- Paperback: 212 pages
- Publisher: Cambridge University Press; 1st edition (April 16, 2012)
- Language: English
- ISBN-10: 9780521145503
- ISBN-13: 978-0521145503
- ASIN: 0521145503
- Product Dimensions: 6.1 x 0.5 x 9.2 inches
- Shipping Weight: 12.8 ounces (View shipping rates and policies)
- Average Customer Review: 8 customer reviews
- Amazon Best Sellers Rank: #768,272 in Books (See Top 100 in Books)
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Good Thinking: Seven Powerful Ideas That Influence the Way We Think Paperback – April 16, 2012
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Cambridge University Press Staff Pics: Top 5 Recommended Reading and Gifts, Dec, 2012.
"an entertaining and accessible review of the classical theories of reasoning and decision making." -- Dr. Mike Oaksford, University of London
"...considers both the strengths and weaknesses of our mental machinery" Daniel L. Schacter, Professor of Psychology, Harvard
"In Good Thinking, psychologist and philosopher Denise Cummins reveals how economists, philosophers and other experts have helped to define what makes a decision rational or a judgment moral. She lays out the seven basic tenets that guide our critical thinking and explores tactics to correct faulty logic."--Victoria Stern, Mind Books Roundup, Scientific American, Nov, 2012
"By serendipity, I came across Good Thinking, and I am glad I did. I thought I had a fairly decent reading knowledge of Behavioral Economics, and I had not come across a number of ideas in this book. I have found Cummins' observations very useful additions on my work on financial decision-making under uncertainty. -- Charles Faulkner, featured in The New Market Wizards, The Intuitive Trader, and others as well as the author of several programs on metaphoric change.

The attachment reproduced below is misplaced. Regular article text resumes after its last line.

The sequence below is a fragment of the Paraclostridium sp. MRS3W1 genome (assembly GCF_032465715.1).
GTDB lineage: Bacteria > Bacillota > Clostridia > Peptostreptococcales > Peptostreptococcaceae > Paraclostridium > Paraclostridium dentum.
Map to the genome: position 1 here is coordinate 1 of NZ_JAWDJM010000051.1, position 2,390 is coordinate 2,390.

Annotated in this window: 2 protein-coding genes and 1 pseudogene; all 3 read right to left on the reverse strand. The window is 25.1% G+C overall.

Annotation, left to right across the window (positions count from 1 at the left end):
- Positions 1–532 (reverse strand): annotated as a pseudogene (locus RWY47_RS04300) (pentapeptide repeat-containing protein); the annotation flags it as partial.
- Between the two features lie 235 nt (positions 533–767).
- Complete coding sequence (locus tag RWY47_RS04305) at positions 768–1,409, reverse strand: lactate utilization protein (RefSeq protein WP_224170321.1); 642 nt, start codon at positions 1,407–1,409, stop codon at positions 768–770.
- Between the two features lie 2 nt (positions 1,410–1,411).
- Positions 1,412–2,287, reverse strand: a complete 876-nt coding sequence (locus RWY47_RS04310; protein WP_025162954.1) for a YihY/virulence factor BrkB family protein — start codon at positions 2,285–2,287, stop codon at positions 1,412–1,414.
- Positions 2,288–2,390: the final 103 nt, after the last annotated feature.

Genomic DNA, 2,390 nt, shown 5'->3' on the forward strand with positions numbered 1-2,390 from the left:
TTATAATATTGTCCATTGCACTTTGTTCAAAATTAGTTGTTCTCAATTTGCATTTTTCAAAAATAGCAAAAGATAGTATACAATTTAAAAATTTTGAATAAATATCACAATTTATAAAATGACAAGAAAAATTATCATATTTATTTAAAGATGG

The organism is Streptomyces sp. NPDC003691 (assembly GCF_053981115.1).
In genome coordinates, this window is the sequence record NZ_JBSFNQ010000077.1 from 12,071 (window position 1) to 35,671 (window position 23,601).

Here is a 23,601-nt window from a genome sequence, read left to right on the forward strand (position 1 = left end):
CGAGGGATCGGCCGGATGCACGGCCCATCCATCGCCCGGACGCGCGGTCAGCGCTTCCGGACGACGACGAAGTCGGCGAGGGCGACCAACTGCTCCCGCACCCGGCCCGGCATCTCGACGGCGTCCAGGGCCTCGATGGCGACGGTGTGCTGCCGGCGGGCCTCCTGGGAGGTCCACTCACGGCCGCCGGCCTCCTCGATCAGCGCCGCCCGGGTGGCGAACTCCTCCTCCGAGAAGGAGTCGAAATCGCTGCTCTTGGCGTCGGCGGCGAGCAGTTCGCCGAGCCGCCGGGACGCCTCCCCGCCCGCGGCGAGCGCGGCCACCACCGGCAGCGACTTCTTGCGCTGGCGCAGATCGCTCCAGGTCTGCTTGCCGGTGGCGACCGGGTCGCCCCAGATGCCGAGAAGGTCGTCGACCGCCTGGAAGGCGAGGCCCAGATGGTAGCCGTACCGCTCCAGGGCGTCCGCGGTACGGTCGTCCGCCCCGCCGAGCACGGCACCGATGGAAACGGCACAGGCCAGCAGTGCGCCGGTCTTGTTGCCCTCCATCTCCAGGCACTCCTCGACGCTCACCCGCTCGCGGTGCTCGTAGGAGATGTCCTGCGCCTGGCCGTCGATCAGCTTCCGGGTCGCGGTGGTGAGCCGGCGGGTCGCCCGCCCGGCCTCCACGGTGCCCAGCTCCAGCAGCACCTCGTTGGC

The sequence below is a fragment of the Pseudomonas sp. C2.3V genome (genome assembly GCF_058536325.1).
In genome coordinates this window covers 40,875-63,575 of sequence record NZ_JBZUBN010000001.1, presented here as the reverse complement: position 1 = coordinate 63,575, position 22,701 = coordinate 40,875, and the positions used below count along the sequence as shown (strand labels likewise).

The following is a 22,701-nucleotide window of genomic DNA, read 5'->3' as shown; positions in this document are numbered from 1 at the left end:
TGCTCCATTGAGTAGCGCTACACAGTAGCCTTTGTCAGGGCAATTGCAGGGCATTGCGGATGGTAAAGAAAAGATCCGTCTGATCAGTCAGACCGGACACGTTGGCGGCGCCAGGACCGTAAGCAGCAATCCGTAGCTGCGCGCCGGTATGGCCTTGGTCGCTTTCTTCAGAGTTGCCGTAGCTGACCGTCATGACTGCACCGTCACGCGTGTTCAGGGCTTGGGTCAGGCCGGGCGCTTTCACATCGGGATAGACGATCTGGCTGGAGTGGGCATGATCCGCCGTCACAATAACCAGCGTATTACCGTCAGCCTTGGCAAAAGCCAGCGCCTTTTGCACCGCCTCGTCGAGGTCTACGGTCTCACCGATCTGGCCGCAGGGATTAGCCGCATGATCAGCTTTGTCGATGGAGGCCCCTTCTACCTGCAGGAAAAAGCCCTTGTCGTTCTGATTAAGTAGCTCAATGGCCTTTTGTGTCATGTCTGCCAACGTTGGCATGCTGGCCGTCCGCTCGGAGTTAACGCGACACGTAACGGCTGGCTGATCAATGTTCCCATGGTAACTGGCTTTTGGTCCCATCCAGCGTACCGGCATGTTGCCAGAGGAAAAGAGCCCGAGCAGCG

"...a witty and articulate overview of critical aspects of human thought processes...The astute examples anchor the topics squarely in readers' everyday experience." --Dr. Richard Gerrig, Professor of Psychology and Psycholinguistics, SUNY at Stonybrook
"Good Thinking will take you on a quick and engaging tour of the landscape of human thinking, surveying the phenomena that psychologists and philosophers have found there."
Keith Holyoak, Distinguished Professor of Psychology, University of California, Los Angeles
"... the book illuminates the strengths and the pitfalls of the ways people think; readers may be surprised at human cognitive fallibility ... offers a compelling discussion of the current work in cognitive neuroscience that reveals the neural complexities of thought process ... readers who choose to look at this interesting book will be making a good decision ... Recommended ..."